Since confinement began, mobiles are filled with hundreds of messages about the coronavirus daily . Many memes, many jokes and many recommendations that one does not always know whether to follow or not. One of them is the audio of a woman who claims to have joined the Gregorio Marañón Hospital in Madrid to help the health team in the fight against the virus, which has spread via WhatsApp. “A very important thing that they have not said on television, that I have learned today, is that the coronavirus adheres that you freak out to moisturizers, makeups and others. I have to come with my face completely washed, without any cream on your hands — so you know because I don’t think anyone knows this — and on something else that adheres a lot and very well is to rings, bracelets, earrings, piercings . You have to remove everything, even your nails, because it adheres a lot. to the enamel, “he says in the voice note.
The security measures he mentions are real, but there are nuances. Not wearing jewelry or makeup is a recommendation made to hospital health personnel. In fact, it is the usual procedure to enter the operating room, although now it has been extrapolated to the rest of the centers, explains Reyes Calzado, a pulmonologist at the Santa María de Osakidetza Hospital (Basque Country). “It is a hygiene measure. Operating rooms are the most sterile spaces that we have in hospitals, you have to enter with your hair up and the least amount of things on top, no jewelry or makeup, and unpainted nails. With the coronavirus hospitals try to stay as sterile as possible, “he explains. Too “, who should also always wear gloves, “says Pablo Lázaro, dermatologist and member of the board of directors of the Madrid College of Physicians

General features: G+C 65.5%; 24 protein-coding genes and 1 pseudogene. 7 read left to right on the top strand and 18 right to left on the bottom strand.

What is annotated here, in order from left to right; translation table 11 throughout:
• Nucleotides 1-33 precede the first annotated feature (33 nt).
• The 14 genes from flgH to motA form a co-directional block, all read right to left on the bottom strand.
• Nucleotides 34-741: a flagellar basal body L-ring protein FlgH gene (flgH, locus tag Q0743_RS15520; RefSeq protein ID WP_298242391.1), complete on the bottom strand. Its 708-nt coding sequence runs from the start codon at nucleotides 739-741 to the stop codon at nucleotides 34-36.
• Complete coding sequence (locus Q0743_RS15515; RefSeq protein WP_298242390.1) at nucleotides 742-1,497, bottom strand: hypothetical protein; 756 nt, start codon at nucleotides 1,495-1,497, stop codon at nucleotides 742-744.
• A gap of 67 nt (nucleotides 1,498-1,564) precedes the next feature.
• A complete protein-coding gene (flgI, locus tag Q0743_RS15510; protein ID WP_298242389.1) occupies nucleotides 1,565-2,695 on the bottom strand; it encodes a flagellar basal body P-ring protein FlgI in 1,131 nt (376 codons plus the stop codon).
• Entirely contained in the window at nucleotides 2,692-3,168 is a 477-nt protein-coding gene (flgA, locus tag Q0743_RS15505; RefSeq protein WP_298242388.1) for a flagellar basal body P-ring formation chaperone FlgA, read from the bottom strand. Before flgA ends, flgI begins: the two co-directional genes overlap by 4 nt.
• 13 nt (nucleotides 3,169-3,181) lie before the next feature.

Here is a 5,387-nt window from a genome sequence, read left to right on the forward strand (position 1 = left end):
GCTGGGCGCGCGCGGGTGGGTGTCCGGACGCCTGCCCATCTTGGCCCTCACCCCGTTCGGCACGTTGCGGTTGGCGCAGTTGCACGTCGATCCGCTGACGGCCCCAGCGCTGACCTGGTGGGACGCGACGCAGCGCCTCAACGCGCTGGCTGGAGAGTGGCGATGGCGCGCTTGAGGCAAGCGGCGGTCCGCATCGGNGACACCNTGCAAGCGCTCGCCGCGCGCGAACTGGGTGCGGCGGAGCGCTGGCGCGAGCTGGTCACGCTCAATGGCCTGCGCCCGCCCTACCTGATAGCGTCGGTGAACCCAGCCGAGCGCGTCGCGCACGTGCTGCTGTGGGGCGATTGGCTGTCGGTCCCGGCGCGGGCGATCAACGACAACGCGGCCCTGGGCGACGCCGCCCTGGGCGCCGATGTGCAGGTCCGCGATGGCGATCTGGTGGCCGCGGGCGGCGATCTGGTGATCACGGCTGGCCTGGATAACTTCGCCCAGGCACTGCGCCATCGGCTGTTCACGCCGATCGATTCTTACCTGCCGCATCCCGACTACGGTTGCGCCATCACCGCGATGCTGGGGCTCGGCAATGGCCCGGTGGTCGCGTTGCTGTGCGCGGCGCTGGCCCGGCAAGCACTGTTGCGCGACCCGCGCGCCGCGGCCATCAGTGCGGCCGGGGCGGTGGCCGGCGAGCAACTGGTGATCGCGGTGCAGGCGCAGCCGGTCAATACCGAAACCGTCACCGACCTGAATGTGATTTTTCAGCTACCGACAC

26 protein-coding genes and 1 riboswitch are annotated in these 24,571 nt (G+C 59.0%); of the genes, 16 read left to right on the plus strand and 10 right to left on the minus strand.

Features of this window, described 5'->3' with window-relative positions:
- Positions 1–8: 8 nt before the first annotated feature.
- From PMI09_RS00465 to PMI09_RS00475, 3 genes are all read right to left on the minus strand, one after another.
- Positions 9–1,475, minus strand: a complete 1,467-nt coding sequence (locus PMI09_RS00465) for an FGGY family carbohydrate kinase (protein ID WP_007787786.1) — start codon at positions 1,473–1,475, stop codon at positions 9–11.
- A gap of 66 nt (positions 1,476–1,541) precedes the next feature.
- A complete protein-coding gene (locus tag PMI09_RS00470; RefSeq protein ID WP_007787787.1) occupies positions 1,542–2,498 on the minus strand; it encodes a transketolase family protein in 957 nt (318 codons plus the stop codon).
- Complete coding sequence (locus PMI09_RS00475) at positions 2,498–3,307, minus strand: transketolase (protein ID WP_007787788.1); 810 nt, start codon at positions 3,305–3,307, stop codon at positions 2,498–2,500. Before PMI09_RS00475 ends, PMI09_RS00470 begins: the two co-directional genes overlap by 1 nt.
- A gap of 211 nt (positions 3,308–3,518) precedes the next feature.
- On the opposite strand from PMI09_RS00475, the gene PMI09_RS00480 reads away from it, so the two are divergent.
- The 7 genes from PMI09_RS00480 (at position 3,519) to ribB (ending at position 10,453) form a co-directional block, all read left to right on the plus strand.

Scientific literature endorses the need to remove jewelry to maintain maximum hygiene, they explain from the Madrid College of Physicians. Rings and bracelets prevent specialists from properly washing their hands and this can cause bacteria and other microorganisms to remain on them. Also not wearing nail polish. “It is a surgical measure, which now, given the situation, has been transferred to the other areas of the hospitals,” says Lázaro, who adds that it serves to prevent the skin of the toilets from becoming irritated by mixing the makeup with the products that they use to treat patients. On the contrary, moisturizers can be helpful after washing hands.. Its use is even recommended. “They prevent the appearance of irritation and skin problems that can favor the virus staying longer on it,” adds Lázaro.
But the fact that they are measured in hospitals does not necessarily imply that healthy people confined to their homes should get rid of their rings or remove their nail polish. In fact, experts explain that there is almost no scientific evidence to support viruses attaching more easily to cosmetic products.. “The only study I have found is very old — from the year 88 — and it has nothing to do with the coronavirus,” explains Lázaro, who adds that “there is nothing that shows that the virus survives better in makeup than in skin. ” Despite this and that both specialists agree that the recommendation mentioned in the audio is not for the general population (unless they have patients at home), Lázaro recalls that “the fewer products we touch, the less contagion there will be.” Especially when most of the makeup goes to the face, a place on the body that, however difficult it is, we must avoid touching .